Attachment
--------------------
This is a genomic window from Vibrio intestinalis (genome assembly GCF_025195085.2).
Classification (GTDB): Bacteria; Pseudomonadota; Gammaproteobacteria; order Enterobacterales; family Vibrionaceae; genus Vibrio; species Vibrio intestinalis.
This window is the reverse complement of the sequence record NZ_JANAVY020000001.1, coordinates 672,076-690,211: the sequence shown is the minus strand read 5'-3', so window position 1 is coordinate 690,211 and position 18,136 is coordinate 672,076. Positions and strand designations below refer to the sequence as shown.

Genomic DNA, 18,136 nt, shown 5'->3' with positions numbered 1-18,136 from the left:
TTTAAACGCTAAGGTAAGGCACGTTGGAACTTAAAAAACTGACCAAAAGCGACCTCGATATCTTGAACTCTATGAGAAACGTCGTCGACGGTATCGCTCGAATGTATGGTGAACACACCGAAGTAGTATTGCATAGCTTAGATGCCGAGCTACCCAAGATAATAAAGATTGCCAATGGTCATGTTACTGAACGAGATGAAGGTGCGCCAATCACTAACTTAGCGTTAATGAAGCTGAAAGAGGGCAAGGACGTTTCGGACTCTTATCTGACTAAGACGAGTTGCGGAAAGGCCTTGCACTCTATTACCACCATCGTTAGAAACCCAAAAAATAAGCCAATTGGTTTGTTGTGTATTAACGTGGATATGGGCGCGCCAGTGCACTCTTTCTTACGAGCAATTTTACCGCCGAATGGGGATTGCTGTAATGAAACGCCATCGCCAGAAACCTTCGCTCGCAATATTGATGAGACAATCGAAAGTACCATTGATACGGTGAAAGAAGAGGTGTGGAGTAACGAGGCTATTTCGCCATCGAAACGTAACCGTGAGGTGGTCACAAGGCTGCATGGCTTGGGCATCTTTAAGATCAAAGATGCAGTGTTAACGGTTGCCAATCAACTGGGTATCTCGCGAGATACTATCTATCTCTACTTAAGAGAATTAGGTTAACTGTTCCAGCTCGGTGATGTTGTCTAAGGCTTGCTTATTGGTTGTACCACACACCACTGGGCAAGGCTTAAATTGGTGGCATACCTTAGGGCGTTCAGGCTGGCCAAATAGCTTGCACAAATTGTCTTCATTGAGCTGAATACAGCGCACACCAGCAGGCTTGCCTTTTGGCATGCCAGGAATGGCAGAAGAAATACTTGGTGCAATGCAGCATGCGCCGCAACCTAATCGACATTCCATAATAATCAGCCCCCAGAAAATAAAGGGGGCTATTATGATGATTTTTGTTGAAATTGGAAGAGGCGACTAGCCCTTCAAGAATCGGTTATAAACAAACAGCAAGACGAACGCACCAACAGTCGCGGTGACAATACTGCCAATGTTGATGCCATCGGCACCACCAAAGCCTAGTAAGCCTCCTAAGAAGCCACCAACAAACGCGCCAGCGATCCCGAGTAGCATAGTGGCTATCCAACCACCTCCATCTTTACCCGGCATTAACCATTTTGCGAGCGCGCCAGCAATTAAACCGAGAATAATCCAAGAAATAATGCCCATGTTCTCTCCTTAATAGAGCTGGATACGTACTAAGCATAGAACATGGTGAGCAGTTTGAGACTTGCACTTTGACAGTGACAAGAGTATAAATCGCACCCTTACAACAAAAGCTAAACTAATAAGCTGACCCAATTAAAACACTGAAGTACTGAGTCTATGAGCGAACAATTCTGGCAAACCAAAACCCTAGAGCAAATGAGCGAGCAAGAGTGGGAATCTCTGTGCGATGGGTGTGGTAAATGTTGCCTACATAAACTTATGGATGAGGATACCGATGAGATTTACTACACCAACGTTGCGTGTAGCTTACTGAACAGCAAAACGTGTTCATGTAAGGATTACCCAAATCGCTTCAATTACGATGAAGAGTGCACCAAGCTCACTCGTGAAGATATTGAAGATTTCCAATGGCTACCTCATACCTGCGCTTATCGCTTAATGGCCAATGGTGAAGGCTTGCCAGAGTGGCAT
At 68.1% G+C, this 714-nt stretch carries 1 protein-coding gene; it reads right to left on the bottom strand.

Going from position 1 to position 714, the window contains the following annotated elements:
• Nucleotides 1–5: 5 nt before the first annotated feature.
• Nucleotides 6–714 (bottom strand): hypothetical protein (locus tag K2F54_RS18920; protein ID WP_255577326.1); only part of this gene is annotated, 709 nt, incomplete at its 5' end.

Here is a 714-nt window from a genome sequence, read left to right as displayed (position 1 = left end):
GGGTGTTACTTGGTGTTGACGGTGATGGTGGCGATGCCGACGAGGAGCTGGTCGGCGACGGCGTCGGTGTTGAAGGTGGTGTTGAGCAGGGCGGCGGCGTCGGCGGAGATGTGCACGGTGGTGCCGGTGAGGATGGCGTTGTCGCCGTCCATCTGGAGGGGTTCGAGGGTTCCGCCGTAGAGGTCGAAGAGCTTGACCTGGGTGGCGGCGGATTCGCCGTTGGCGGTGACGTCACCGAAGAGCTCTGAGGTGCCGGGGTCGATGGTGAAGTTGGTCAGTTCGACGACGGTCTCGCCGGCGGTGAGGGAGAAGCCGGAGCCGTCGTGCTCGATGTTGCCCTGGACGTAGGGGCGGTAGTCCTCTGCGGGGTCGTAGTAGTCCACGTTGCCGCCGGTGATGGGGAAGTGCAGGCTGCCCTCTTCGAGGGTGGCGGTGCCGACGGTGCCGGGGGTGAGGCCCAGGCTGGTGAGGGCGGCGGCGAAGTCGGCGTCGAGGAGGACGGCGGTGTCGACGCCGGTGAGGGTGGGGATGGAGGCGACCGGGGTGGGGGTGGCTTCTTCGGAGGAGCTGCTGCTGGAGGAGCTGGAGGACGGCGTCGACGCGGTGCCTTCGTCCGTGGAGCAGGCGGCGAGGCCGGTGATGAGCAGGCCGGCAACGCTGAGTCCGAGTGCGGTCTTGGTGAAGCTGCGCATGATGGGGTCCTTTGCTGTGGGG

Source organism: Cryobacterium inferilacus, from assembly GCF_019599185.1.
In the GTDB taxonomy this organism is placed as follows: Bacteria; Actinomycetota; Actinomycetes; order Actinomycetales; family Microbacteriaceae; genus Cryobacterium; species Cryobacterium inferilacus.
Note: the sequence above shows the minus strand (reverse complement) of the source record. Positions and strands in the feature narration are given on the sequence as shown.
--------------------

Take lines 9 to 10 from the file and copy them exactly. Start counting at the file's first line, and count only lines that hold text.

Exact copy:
• Nucleotides 6–714 (bottom strand): hypothetical protein (locus tag K2F54_RS18920; protein ID WP_255577326.1); only part of this gene is annotated, 709 nt, incomplete at its 5' end.

Here is a 714-nt window from a genome sequence, read left to right as displayed (position 1 = left end):